Beyond Images Challenging Myths and Presenting Facts About Israel
Saeb Erekat: the concept of a ‘Jewish State’ should be “left to be negotiated

London - published on 8 May 2004
Beyond Images Ref: 90

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In a prominent newspaper article, chief Palestinian negotiator Saeb Erekat implies that the concept of a ‘Jewish state’ ought to be “left to be negotiated” between the parties. This view is inconsistent with his professed support for a ‘two-state solution’, and reveals the ideological extremism of so-called Palestinian “moderates”.

President Bush and Israel’s Disengagement Plan

On April 14 2004, President Bush expressed his support for Israel’s unilateral disengagement plan. The President stated that as part of a long-term peace agreement, Palestinian refugees should enjoy a ‘right of return’, but only to a future Palestinian state, and not to Israel itself. This statement provoked an outcry from Palestinian and Arab leaders, and from many politicians and commentators elsewhere.

Saeb Erekat in the Washington Post condemns the USA and Israel

Saeb Erekat, chief PLO negotiator and well-known Palestinian spokesman, attacked US and Israeli policy fiercely in an article in the Washington Post (25 April 2004). In relation to the Palestinian ‘right of return’ he wrote:

“It is mind-boggling that a president who supports equality and non-discrimination would dismiss the rights of Christian and Muslim refugees to return to their homes in the “Jewish state” [Erekat’s inverted commas] – a term often repeated but never defined or even left to the parties to negotiate” [our underlining].

The Jewish State As A Negotiable Concept

Saeb Erekat is in effect saying that it is racist not to agree to Palestinians settling in Israel, and “mind-boggling” for a US president to support Israel’s position on this. He implies that because the concept of the “Jewish State” is used to justify preventing the Palestinian return, that concept ought to be “negotiated”, and presumably diluted in some way.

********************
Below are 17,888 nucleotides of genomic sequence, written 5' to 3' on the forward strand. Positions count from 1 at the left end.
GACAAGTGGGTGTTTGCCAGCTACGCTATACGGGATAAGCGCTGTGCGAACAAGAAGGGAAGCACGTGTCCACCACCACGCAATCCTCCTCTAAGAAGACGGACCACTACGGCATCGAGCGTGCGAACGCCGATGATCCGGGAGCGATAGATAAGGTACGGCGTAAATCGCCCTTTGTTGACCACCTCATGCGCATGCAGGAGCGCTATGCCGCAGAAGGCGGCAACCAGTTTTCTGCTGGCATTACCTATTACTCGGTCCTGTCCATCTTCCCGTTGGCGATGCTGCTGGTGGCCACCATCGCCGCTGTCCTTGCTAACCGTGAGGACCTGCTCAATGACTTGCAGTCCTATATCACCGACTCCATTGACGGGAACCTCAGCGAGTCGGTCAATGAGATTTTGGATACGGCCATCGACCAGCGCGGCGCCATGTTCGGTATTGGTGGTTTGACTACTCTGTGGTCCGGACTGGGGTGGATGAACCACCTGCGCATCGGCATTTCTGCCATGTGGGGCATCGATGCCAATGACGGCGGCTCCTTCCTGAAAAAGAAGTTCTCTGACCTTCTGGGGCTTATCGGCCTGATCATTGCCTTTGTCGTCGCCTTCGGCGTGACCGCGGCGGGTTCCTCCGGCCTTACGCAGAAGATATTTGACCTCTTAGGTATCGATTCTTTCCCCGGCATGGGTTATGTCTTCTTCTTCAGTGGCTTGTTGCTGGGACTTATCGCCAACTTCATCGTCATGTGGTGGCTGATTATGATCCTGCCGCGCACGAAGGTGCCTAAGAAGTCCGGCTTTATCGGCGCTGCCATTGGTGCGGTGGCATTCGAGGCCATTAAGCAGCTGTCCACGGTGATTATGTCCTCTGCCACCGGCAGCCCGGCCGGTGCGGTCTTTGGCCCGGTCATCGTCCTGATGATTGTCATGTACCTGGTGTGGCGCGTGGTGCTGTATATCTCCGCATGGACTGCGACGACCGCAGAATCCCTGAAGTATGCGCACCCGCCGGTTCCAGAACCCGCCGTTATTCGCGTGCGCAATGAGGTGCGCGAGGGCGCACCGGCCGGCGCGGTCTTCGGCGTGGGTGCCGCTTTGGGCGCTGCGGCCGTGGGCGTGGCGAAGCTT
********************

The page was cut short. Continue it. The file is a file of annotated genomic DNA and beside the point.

Our Conclusions: The Right of Return as an Extreme, Rejectionist Demand

Elsewhere in his article, Erekat describes himself as a “moderate”, and claims to be in favour of a “two-state solution” and “reconciliation”. The problem is that his views are contradictory. In the same breath he demands an open-ended ‘right of return’ for Palestinians into Israel, and questions the legitimacy of Israel as a Jewish state, yet describes himself as “moderate”.

The “right of return” is always presented by Palestinian spokespeople in moderate, humanitarian terms. But it conceals an intolerant and rejectionist agenda, namely the undermining of the State of Israel as a Jewish state.

Erekat’s comments reveal the ideological extremism of so-called Palestinian moderates. And they demonstrate the core of the conflict: that the Palestinian movement has simply not come to terms with the legitimacy of the State of Israel as a homeland for the Jewish people. Nor have the Palestinians made the historic compromises needed to achieve coexistence with Israel.

Related Beyond Images resources

Briefing 6: Recognising Israel’s Right to Exist

Briefing 39: The Palestinians’ Leading Cartoonist: “I Believe Israel Should Not Exist”

Briefing 70: The Curse of 1948: Yasser Arafat’s Language of Coexistence

Briefing 34: The Palestinian Right of Return